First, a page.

Early U.S. Heat Wave Breaks Records, Keeps More Than 100 Million Indoors

People cool off at Crown Fountain in downtown Chicago
People cool off at Crown Fountain in downtown Chicago on June 14, 2022. Vincent D. Johnson / Xinhua via Getty Images
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More than 100 million people — or more than a third of the U.S. population — have been advised to remain indoors as a heat wave stifles the Southeastern and Central U.S.

On Wednesday the stay-inside notice impacted up to 107.5 million people, The Guardian reported. Of concern is not just the heat, but humidity as well, National Weather Service (NWS) meteorologist in St. Louis Matt Beitscher told CNN weather.

“This is a day where not only folks who are susceptible to heat-related illnesses, but really just about anybody that’s going to be outside for an extended period of time is at risk for heat-related illnesses,” Beitscher said. 

The heat dome began over the Southwest last week before moving east, placing more than 125 million people under either excessive heat warnings or heat advisories as of Monday evening. Impacted cities ranged from Tulsa to Minneapolis to Charlotte. 

The heat wave smashed records. 

Seventeen weather stations had announced record temperatures for June 15 as of 9 p.m. Eastern time on Wednesday and a further nine stations tied their previous record, The New York Times reported. 

These included:

  • Chicago, at 96 degrees Fahrenheit 
  • Atlanta, at 99 degrees Fahrenheit
  • Macon, Georgia, at 104 degrees Fahrenheit
  • Lansing, Michigan, at 95 degrees Fahrenheit

However, warnings were not simply issued because of the overall temperature but rather the heat index, which measures how a temperature actually feels to the human body, Reuters reported. The NWS warned it could climb above 100 degrees Fahrenheit for many people. Humidity makes hot temperatures feel hotter because the moisture keeps sweat from evaporating, CNN explained, therefore canceling out the body’s self-cooling mechanism.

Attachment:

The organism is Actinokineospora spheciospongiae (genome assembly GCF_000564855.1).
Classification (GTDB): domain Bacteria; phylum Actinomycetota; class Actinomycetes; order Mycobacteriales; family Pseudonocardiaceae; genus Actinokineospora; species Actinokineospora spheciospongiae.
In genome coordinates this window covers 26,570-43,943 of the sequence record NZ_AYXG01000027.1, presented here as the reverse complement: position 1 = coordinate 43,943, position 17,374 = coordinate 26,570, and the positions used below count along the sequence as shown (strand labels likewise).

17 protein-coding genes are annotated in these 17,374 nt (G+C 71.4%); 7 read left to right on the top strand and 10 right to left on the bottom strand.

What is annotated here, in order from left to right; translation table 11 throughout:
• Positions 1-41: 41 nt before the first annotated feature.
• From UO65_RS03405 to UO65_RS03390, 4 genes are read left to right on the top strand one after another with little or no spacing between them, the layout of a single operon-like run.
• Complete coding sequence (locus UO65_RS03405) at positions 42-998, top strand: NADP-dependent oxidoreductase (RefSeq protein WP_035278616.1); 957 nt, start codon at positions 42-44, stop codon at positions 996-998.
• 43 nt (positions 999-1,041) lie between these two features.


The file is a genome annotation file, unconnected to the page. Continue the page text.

“Extreme heat and humidity will significantly increase the potential for heat related illnesses particularly for those working or participating in outdoor activities,” the NWS said, as Reuters reported. 

Impacted people were advised to stay indoors, drink lots of fluids and keep tabs on friends and neighbors. Chicago and Detroit both responded by opening cooling centers, The Guardian reported, while at least 14 schools in Minneapolis had to opt for remote learning because they did not have air conditioning.

Meteorologists said the high heat was unusual because of when it occurred. 

“When you break record highs in June, it is pretty significant,” NWS forecaster Bryan Jackson told The New York Times. “This is a particularly hot air mass that’s across the east-central U.S.”

However, the climate crisis is also making extreme weather events like heat waves more likely. 

“Climate change is increasing the frequency and intensity of heat waves around the world, tilting the scale in the direction of warmer temperatures,” CNN meteorologist and climate expert Brandon Miller told the news outlet. 

The country is not likely to see relief any time soon. 

“Summer heat is expected [to] rebuild into the Great Plains by the end of this week and into the weekend, with upper-90s and 100s reaching as far north as the Upper Midwest,” the NWS warned on Tuesday. “Sweltering highs are also anticipated over the Southwest and Southeast through the beginning of next week.”

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